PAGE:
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The Man Who Killed Houdini Paperback – September 28, 2005
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From Publishers Weekly
The late Don Bell's gripping examination of Houdini's mysterious death dismisses popular theories and possible perpetrators, eventually zeroing in on a reclusive divinity student who all but disappeared after he sucker punched Houdini and caused the ruptured appendix that would soon kill the vaudevillian escape artist. In the wake of Houdini's death, innumerable potential culprits surfaced, not least among them the spirit mediums Houdini frequently ridiculed. Bell, however, identifies J. Gordon Whitehead, a self-described divinity student, as the punch thrower. The book documents Bell's search for witnesses and corroborators in an alternately dry and creepy fashion. A visit to Whitehead's grave in Montreal maintains an air of expectancy, and Bell's visit to Whitehead's hometown seems to suggest the intrepid reporter was being shadowed, either by his own paranoia or Houdini himself. The eeriness mounts as Bell gets closer to Whitehead, a man who seemed to want to give the impression he was hiding something. While scrupulously researched, the book will appeal mostly to Houdini enthusiasts and conspiracy theorists. Photos.
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Top customer reviews
I have not read any other book about Houdini's death but this is probably the best example of painstaking research and investigation on the subject. The research is very detailed and shows Don Bell's commitment to his mission. That's likely to be the reason why his work unearthed very rare information that had never before seen the light. Highly recommended.
I thank Mr. Bell in spirit for doing this work.
I got a kick out of visiting Whitehead's grave and seeing his old street where he used to live. I found out that I had lived across there 15 years after his death. Certainly a small world.
Within the first few chapters, author Bell rewrites Houdini history by discovering that the magician was attacked (or at least "tested") three separate times during that fateful week in Montr?al. A native of Montr?al, Bell finds independent eyewitnesses to each of these other, non-lethal "punches" who readily corroborate the facts. It's a stunning discovery.
Unfortunately, Bell doesn't investigate these other incidents in detail, but remains focusing in the final and most infamous dressing room attack by J. Gordon Whitehead. Bell's hypothesis is that Whitehead may have been acting as an agent for spiritualists. Considering Houdini's vehement anti-spiritualist crusade, this is not a far-fetched theory. Trouble is, absolutely nothing is known about J. Gordan Whitehead (and some have even questioned whether or not he even existed).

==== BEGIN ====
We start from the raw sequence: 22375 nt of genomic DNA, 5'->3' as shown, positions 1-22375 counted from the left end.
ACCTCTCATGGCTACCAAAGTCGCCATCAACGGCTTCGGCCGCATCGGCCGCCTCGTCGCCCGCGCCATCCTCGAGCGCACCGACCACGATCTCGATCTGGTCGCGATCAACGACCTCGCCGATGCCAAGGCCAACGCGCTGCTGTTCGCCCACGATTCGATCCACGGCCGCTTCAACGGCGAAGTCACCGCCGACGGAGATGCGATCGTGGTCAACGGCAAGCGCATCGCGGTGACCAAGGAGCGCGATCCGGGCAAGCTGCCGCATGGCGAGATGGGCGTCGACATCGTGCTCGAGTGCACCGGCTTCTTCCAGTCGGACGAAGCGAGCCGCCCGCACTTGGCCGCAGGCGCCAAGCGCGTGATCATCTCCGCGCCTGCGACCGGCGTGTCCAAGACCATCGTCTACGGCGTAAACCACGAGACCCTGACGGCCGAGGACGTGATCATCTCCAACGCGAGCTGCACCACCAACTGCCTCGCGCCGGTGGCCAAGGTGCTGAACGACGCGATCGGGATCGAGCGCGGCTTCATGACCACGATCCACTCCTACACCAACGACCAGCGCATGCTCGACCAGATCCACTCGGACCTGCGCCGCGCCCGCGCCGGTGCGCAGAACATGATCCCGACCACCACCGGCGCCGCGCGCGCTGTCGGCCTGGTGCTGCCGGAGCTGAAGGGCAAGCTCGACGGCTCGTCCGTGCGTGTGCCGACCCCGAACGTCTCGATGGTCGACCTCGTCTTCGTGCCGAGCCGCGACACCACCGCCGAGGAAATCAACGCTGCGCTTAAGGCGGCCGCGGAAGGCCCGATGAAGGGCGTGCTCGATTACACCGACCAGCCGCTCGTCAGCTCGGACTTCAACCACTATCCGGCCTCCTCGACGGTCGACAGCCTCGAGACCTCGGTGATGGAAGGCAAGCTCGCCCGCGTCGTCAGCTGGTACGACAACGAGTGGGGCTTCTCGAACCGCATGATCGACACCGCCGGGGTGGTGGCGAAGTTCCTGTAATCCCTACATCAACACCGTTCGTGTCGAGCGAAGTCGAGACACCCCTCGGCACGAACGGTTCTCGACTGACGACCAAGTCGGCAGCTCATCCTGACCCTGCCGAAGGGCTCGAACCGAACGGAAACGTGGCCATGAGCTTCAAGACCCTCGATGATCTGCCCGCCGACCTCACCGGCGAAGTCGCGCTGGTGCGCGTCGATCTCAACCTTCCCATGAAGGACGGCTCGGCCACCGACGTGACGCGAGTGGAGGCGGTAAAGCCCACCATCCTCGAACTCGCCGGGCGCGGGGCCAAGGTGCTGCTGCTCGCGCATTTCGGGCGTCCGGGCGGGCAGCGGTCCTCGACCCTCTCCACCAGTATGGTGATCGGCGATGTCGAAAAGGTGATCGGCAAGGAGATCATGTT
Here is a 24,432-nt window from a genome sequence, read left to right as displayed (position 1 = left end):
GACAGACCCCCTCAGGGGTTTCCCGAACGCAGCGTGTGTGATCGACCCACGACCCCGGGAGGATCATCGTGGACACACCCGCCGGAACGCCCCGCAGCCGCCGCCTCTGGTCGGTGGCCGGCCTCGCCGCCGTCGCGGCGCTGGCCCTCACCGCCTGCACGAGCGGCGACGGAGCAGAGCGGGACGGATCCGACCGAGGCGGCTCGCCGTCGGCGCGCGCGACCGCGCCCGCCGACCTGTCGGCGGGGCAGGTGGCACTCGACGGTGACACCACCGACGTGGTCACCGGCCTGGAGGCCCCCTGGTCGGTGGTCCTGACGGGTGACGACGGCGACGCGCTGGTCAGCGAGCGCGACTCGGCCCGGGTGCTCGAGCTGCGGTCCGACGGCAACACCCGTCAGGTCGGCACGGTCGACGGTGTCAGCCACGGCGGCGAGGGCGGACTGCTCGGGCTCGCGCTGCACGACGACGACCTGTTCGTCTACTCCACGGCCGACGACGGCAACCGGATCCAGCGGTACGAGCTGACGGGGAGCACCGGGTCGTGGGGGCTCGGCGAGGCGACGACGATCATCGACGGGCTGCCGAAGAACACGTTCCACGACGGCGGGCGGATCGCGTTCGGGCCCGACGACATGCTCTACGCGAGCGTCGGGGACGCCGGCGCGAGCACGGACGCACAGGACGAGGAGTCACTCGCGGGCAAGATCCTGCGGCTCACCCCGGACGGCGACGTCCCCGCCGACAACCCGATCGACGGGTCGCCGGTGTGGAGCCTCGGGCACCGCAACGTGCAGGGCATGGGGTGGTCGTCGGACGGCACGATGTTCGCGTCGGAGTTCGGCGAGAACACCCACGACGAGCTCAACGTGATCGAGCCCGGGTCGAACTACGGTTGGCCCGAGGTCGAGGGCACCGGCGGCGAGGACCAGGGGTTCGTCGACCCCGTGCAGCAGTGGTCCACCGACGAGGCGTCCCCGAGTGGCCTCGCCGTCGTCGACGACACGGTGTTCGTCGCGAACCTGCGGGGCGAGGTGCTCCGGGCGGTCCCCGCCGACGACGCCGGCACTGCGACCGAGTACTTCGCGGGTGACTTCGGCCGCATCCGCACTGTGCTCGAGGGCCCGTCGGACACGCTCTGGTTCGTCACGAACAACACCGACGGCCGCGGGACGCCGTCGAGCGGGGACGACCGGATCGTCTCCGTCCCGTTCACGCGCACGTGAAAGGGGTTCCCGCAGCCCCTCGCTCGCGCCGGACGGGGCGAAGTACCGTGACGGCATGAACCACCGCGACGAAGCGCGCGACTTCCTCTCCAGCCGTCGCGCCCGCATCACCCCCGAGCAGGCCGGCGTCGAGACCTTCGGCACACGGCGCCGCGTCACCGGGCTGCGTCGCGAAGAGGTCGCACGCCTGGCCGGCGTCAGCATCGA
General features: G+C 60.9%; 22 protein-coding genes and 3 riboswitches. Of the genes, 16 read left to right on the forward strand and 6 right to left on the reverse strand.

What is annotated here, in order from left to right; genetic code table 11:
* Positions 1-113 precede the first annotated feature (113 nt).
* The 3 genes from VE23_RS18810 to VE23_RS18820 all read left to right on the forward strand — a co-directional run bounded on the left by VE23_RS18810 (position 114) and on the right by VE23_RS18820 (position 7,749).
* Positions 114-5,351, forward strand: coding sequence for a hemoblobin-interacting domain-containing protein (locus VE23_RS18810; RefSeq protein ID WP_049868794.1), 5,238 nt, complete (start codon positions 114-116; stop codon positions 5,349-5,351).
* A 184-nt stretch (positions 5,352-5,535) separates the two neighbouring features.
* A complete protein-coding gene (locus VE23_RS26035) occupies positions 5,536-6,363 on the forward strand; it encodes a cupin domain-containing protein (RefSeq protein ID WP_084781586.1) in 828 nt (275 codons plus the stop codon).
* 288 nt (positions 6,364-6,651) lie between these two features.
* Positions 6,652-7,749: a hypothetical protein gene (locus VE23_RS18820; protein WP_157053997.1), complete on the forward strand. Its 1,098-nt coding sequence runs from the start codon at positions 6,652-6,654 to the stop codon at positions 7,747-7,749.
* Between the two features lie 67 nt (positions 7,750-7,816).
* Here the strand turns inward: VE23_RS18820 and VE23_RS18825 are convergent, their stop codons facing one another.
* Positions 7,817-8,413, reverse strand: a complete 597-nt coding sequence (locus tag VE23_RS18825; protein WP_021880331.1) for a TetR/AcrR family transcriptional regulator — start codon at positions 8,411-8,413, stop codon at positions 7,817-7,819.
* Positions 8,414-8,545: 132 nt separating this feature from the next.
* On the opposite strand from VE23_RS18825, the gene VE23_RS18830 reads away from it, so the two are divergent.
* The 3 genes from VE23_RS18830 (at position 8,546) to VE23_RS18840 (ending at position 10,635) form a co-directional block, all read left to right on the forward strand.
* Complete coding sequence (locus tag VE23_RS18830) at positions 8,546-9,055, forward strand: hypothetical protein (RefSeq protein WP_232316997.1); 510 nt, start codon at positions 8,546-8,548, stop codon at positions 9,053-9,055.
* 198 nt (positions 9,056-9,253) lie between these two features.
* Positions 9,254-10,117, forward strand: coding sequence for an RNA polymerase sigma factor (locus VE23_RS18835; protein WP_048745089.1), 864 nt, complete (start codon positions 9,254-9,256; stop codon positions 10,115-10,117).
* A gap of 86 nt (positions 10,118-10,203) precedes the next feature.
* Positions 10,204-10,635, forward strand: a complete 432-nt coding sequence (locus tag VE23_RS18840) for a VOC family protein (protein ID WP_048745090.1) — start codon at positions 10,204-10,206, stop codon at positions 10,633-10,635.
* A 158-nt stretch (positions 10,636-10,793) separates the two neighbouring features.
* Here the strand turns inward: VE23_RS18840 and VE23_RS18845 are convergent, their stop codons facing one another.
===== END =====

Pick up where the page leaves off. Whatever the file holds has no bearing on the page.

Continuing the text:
It's Bell's search for the phantom Whitehead (which takes up a good middle of the book) that presents my only criticism with the book. Bell describes in detail every step of his 20 year investigation, including his many false leads. Okay, dramatizing a few false lead is entertaining and adds to the detective story (not to mention makes the eventual discoveries all that more exciting), but Bell relates EVERY false lead, devoting whole chapters to lines of inquiry that never pan out. This does becomes a bit tiresome after a while.
However, when Bell finally gets on the right scent and starts uncovering the life and death of "the man who killed Houdini", the book again becomes fascinating. I won't spoil it, but somehow J. Gordon Whitehead turns out to be both a complete surprise and exactly what we would expect. Bell also tracks down the elusive witnesses to the dressing room incident, Jack Price and Sam Smiley. Thanks goodness Bell did this investigation when he did, as most of these key players are now deceased (including the author himself).
In the end, Bell is never able to pin a conspiracy on spiritualists, nor link Whitehead to the movement. There is also a nagging feeling that there is still something untold in all this. But in this age of sensationalized conspiracy theories as entertainment, it's refreshing to finally get book that admits the truth of its own findings (even though this tends to relegate them to smaller publishers, as is the case here). But this honesty also legitimizes this book as a real investigation by a real investigator. And what Bell delivers in The Man Who Killed Houdini is far more interesting than any conspiracy, and of much greater value to the serious scholar of Houdini and magic history. This book is a must.